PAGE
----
There are a lot of books on women and careers that we have come across in the recent past, some are autobiographies or biographies and some others are lessons on how to build a better career. At the outset, this book seems no different. Another set of dos and don’ts one may think, but in reality it is different. Equal yet Different exudes lots of passion and will resonate with most fellow women professionals that I know personally. Multitasking and juggling work and home responsibilities seems to be normal. But the author has a different take on the same. Do you really need to be called a superwoman or can you smartly outsource and take support from other sources. The book has personal anecdotes of many great women leaders such as Rama Bijapurkar, Falguni Nayar, Madhabi Puri Buch to name a few.
What does the book cover?
The book is made up of eight chapters highlighting the top priorities such as dreaming big, investing in oneself, having allies around etc. Each chapter deep dives into the key topics with great examples, experiences of real people. Many leaders walk you through their personal stories and lessons, the challenges they faced, and how they have fought the system to be where they are today. In the book, the author has taken perspectives from HR heads as well, to give it a balanced view. At the end of each chapter the author shares some tips and recommendations for one to apply, while at work.
- Networking: It’s great to acquire a professional degree but building one’s communication skills, personality and investing in yourself is critical. In most cases women tend to shy away from networking citing family reasons but this is a must do and reaps great benefit as you move up the corporate ladder. The alumni network is a great place to make new contacts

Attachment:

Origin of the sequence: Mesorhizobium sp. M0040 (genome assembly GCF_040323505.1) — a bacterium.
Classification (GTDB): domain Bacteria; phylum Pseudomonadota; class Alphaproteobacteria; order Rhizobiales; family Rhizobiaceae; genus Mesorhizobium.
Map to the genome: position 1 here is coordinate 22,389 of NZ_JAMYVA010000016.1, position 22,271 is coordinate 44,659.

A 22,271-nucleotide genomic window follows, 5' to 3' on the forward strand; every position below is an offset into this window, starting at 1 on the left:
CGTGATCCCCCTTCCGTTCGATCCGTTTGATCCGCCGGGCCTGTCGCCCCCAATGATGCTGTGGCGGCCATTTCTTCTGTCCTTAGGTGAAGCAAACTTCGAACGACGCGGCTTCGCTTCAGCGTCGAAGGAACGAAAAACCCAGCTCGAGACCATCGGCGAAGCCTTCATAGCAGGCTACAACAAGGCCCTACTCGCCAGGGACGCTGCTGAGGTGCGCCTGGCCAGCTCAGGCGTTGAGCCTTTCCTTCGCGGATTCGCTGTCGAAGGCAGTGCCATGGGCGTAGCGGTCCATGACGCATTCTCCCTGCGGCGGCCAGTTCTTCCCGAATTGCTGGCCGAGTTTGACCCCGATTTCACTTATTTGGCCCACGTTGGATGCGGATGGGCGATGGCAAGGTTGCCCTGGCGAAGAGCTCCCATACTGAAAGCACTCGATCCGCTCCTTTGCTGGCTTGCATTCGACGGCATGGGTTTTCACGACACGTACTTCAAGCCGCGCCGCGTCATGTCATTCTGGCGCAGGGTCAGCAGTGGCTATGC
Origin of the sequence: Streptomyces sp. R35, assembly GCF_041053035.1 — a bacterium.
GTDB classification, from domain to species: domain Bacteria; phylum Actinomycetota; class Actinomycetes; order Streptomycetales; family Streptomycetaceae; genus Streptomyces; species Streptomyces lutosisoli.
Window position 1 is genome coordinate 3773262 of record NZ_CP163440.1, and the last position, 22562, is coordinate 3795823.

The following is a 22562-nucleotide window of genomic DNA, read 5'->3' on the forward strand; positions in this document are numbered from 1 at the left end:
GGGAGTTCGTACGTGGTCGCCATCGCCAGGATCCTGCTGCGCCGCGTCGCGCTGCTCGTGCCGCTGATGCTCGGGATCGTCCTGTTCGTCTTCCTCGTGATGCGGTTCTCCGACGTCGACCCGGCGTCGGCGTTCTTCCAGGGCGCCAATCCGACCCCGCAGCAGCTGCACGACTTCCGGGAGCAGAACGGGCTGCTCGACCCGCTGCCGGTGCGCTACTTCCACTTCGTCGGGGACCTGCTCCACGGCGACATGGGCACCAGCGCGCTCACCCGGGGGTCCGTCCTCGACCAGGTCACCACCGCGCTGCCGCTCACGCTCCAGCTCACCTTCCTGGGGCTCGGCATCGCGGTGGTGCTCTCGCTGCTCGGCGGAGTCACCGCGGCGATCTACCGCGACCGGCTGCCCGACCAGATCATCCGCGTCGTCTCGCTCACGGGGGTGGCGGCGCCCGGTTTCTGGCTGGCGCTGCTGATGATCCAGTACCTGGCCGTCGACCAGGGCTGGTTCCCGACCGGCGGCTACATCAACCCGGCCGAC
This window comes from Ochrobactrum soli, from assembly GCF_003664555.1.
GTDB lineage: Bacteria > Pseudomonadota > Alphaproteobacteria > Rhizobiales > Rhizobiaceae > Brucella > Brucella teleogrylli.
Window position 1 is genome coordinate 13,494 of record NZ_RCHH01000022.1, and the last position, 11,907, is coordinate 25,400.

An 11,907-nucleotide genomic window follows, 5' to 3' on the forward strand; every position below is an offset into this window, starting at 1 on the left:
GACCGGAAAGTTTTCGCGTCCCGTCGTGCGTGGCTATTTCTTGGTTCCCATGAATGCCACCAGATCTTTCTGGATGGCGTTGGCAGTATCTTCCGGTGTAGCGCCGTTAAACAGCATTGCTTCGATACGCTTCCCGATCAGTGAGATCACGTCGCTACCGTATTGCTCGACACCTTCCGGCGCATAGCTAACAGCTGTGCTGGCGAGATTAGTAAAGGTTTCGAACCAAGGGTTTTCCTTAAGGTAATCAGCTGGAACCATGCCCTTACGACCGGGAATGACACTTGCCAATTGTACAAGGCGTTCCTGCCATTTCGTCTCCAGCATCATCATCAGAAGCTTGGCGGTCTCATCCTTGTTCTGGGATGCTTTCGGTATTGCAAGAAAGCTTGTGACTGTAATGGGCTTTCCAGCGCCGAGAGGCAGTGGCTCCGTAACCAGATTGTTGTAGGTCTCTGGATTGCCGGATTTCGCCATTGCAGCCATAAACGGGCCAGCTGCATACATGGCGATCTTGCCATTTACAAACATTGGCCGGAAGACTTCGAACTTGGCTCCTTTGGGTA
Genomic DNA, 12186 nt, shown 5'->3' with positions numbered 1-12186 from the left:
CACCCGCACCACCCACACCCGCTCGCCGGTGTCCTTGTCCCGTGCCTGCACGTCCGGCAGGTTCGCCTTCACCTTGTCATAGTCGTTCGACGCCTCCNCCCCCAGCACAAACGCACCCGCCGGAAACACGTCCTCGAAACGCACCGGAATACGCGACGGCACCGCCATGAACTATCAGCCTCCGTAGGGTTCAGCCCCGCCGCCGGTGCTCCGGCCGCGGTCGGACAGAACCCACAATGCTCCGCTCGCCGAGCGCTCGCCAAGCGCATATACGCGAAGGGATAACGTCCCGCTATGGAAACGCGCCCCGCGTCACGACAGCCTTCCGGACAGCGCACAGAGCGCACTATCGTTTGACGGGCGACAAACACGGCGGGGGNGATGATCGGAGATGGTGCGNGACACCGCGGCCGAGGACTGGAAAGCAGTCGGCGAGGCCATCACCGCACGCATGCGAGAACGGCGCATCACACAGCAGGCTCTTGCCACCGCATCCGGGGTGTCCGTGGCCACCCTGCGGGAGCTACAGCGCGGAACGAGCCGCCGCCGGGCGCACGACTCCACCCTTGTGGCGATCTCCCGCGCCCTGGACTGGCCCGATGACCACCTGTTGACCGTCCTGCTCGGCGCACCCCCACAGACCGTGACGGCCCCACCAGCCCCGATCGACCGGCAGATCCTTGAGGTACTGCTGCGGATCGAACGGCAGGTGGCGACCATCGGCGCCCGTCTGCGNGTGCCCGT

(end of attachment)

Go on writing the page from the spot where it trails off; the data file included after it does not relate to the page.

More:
- Allies and Enablers: You can’t make a great career without support. Take help from your family, domestic help. Look at the support system as an investment, not as an expense.
- Leadership demands a lot of time, energy, focus and commitment. As the author quotes Falguni Nayar in the book, ‘Constraints and glass ceilings are only in your mind’. To get to leadership positions, women need to ensure that their life is about them as individuals and what they want. They can just be part of a family structure’.
Another interesting point is a study by Hewlett Packard which states that when offered a job, men focus on the skills they have while women focus on the ones they lack – stark difference in the way men display confidence (irrespective of their abilities) while women show hesitancy even when they possess the required skills.
What’s in it for me?
The research and the interviews of top leaders from different walk of life stayed in my mind. Thought provoking for me-The way certain situations were managed by these leaders, would I have done it differently. Diverse set of examples played a huge role in moulding my thoughts on leadership. I personally believed in women empowerment but something that I am taking with me is the fact that why do we really need to call women leaders as ‘Women Leaders’ and not just ‘Leaders’. Why do we still have ‘Women Leaders Award’ instead of just ‘Leaders Award’ and women being a natural part to it.
The chapters are clearly organised and simple to follow. It provides straightforward principles that we can use in our daily lives. Personal experiences of women leaders will inspire you to follow the tips they offer. The action plan at the end of each chapter is a must do exercise for one and all. This book is recommended to be read by all leaders irrespective of the gender. Anita Bhogle has done a great job putting this masterpiece together.
The views and opinions published here belong to the author and do not necessarily reflect the views and opinions of the publisher.